Usually, a journalist will toil over the perfect words to say to capture the essence of a breaking story or a tragedy that just occurred. Sometimes, we reporters fall too "in love" with our own words and forget what we're trying to get across.
The one man who I'm sure many, including me, have aspired to be, seemed to always have the right words. It may be because he would simply state the fact, "president Kennedy died at 1p.m. Central standard time." By simply taking off his glasses, pausing and letting his own human self take in the darkness of what just happened, Cronkite walked America through one of its darkest hours.
And, with simply sighing and laughing on air, Cronkite showed the excitement of the nation as the U.S. Put the first man on the moon.
Such historic events were before my time, but, as a kid, I remember seeing snip-its of those moments, and it was Cronkite's narrative that made me aspire to be a journalist. I wanted to be in his shoes, sitting on the side, watching history happen and be the first to tell others about it.
The news that Cronkite had passed away affected many of us here at Channel 10 and brought back such memories.
But, with such fond memories comes sorrow though. The passing of "the Most Trusted Man America," makes me question where my own generation is headed.
Such a title holds the biggest honor and show of respect. I ask myself, "can I really think of anyone that I would call the most trustworthy person I know. As a journalist, it is hard to observe an industry that has turned news stories into short 45 second soundbytes and cable shows riddled with political commentary. Will we have another Walter Cronkite come from this next generation of reporters and anchors? While I hold deep respect for Katie Couric, Charlie Gibson, Brian Williams, and our own Gordon Collier and Julie Hays, those news leaders have shown humility with the passing of such a great man.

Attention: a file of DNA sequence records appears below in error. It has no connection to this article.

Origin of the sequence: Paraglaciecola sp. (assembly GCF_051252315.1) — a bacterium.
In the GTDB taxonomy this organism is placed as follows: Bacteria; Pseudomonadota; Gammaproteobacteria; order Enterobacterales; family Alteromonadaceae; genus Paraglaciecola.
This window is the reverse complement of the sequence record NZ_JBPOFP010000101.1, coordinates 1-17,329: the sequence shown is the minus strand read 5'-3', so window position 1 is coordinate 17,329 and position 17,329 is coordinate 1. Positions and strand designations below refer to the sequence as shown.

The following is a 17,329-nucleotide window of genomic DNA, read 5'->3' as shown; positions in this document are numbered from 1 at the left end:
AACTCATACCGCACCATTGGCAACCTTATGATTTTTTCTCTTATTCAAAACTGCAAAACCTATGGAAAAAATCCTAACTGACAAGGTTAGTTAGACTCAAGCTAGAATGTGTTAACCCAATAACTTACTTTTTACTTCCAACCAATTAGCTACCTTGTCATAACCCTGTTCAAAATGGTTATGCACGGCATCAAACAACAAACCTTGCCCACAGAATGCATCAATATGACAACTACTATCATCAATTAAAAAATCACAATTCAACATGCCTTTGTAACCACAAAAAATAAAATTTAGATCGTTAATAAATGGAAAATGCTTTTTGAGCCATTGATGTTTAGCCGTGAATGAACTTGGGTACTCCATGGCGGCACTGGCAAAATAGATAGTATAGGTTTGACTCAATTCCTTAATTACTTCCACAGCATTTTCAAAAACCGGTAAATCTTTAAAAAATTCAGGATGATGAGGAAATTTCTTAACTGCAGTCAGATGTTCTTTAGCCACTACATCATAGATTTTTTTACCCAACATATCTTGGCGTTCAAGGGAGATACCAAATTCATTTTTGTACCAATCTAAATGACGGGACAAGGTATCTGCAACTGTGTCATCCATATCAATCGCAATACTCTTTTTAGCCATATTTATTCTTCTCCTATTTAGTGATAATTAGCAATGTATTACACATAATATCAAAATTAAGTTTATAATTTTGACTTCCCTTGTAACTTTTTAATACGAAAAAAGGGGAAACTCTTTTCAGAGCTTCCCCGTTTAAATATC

Then, as I continue to write this, I have learned about the death of another inspiration, Pulitzer-Prize Winning author, Frank McCourt. He is the author of my favorite books, Angela's Ashes and Teacher Man. McCourt, who came to the U.S from Ireland, was able to share his life in one of the most eloquent forms of writing in this modern period. I encourage anyone who feels they haven't read a classic, pick up his books.
Out of all these thoughts, comes hope though. In all periods of our nation's history, we have seen leaders born out of turbulent times. When I was editor-in-chief of The Baylor Lariat in college, I once wrote this in a March 2005 column.
"Even the most heroic or historic events in my generation have merited only what one called "one second of fame." Will our generation be no more than sound bytes? Will breakthroughs seem so minute? But I'm no pessimist. We shall have those Martin Luther King Jrs. and our own Roosevelts. We shall overcome our pampered past. But to get there, leaps must be made -- free falls without nets. And in those moments when we land on our feet with people cheering, we must be brave -- and if we are, perhaps, we will be remembered for all time."
Those are my thoughts, a little "wordy", but I hope Walter Cronkite and Frank McCourt would be proud.